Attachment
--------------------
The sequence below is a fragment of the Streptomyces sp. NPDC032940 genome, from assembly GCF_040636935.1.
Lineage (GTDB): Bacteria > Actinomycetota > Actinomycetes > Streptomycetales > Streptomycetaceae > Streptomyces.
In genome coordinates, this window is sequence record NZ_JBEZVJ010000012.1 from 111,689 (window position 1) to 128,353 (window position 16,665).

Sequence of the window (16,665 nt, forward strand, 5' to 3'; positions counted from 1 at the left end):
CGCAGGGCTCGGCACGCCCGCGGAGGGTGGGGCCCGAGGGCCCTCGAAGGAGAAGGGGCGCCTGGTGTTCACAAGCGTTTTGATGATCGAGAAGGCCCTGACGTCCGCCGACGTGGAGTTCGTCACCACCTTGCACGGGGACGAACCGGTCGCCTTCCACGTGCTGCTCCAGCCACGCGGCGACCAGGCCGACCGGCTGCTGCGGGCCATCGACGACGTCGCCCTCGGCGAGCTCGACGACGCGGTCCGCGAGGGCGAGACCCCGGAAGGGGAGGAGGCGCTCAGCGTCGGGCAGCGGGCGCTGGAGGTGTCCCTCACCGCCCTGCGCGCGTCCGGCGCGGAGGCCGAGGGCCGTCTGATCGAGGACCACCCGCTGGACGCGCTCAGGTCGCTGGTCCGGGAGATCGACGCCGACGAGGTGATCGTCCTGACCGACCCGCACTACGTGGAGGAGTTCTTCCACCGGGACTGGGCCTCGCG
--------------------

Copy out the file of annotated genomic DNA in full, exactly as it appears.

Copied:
The sequence below is a fragment of the Streptomyces sp. NPDC032940 genome, from assembly GCF_040636935.1.
Lineage (GTDB): Bacteria > Actinomycetota > Actinomycetes > Streptomycetales > Streptomycetaceae > Streptomyces.
In genome coordinates, this window is sequence record NZ_JBEZVJ010000012.1 from 111,689 (window position 1) to 128,353 (window position 16,665).

Sequence of the window (16,665 nt, forward strand, 5' to 3'; positions counted from 1 at the left end):
CGCAGGGCTCGGCACGCCCGCGGAGGGTGGGGCCCGAGGGCCCTCGAAGGAGAAGGGGCGCCTGGTGTTCACAAGCGTTTTGATGATCGAGAAGGCCCTGACGTCCGCCGACGTGGAGTTCGTCACCACCTTGCACGGGGACGAACCGGTCGCCTTCCACGTGCTGCTCCAGCCACGCGGCGACCAGGCCGACCGGCTGCTGCGGGCCATCGACGACGTCGCCCTCGGCGAGCTCGACGACGCGGTCCGCGAGGGCGAGACCCCGGAAGGGGAGGAGGCGCTCAGCGTCGGGCAGCGGGCGCTGGAGGTGTCCCTCACCGCCCTGCGCGCGTCCGGCGCGGAGGCCGAGGGCCGTCTGATCGAGGACCACCCGCTGGACGCGCTCAGGTCGCTGGTCCGGGAGATCGACGCCGACGAGGTGATCGTCCTGACCGACCCGCACTACGTGGAGGAGTTCTTCCACCGGGACTGGGCCTCGCG